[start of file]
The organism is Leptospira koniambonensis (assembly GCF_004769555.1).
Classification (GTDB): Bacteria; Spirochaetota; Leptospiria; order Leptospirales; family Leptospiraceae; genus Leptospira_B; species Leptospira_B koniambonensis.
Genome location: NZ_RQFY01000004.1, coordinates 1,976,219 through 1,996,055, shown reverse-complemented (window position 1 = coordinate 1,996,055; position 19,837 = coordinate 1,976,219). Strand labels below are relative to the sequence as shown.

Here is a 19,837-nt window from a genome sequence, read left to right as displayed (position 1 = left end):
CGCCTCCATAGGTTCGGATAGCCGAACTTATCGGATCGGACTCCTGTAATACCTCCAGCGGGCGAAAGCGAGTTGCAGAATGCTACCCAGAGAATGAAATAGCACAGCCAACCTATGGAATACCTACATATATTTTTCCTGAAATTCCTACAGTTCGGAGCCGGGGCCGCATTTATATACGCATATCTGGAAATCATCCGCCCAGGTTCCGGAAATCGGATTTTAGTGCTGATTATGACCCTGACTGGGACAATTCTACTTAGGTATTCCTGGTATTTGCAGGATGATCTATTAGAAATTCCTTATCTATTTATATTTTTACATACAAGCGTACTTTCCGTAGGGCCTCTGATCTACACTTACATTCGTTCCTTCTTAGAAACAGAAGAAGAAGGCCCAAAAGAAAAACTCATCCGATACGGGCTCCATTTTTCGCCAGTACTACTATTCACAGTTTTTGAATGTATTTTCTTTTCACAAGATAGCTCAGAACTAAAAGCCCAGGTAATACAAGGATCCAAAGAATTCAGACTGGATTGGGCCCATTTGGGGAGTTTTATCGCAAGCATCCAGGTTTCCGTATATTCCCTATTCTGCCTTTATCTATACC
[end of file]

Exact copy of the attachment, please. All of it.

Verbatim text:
The organism is Leptospira koniambonensis (assembly GCF_004769555.1).
Classification (GTDB): Bacteria; Spirochaetota; Leptospiria; order Leptospirales; family Leptospiraceae; genus Leptospira_B; species Leptospira_B koniambonensis.
Genome location: NZ_RQFY01000004.1, coordinates 1,976,219 through 1,996,055, shown reverse-complemented (window position 1 = coordinate 1,996,055; position 19,837 = coordinate 1,976,219). Strand labels below are relative to the sequence as shown.

Here is a 19,837-nt window from a genome sequence, read left to right as displayed (position 1 = left end):
CGCCTCCATAGGTTCGGATAGCCGAACTTATCGGATCGGACTCCTGTAATACCTCCAGCGGGCGAAAGCGAGTTGCAGAATGCTACCCAGAGAATGAAATAGCACAGCCAACCTATGGAATACCTACATATATTTTTCCTGAAATTCCTACAGTTCGGAGCCGGGGCCGCATTTATATACGCATATCTGGAAATCATCCGCCCAGGTTCCGGAAATCGGATTTTAGTGCTGATTATGACCCTGACTGGGACAATTCTACTTAGGTATTCCTGGTATTTGCAGGATGATCTATTAGAAATTCCTTATCTATTTATATTTTTACATACAAGCGTACTTTCCGTAGGGCCTCTGATCTACACTTACATTCGTTCCTTCTTAGAAACAGAAGAAGAAGGCCCAAAAGAAAAACTCATCCGATACGGGCTCCATTTTTCGCCAGTACTACTATTCACAGTTTTTGAATGTATTTTCTTTTCACAAGATAGCTCAGAACTAAAAGCCCAGGTAATACAAGGATCCAAAGAATTCAGACTGGATTGGGCCCATTTGGGGAGTTTTATCGCAAGCATCCAGGTTTCCGTATATTCCCTATTCTGCCTTTATCTATACC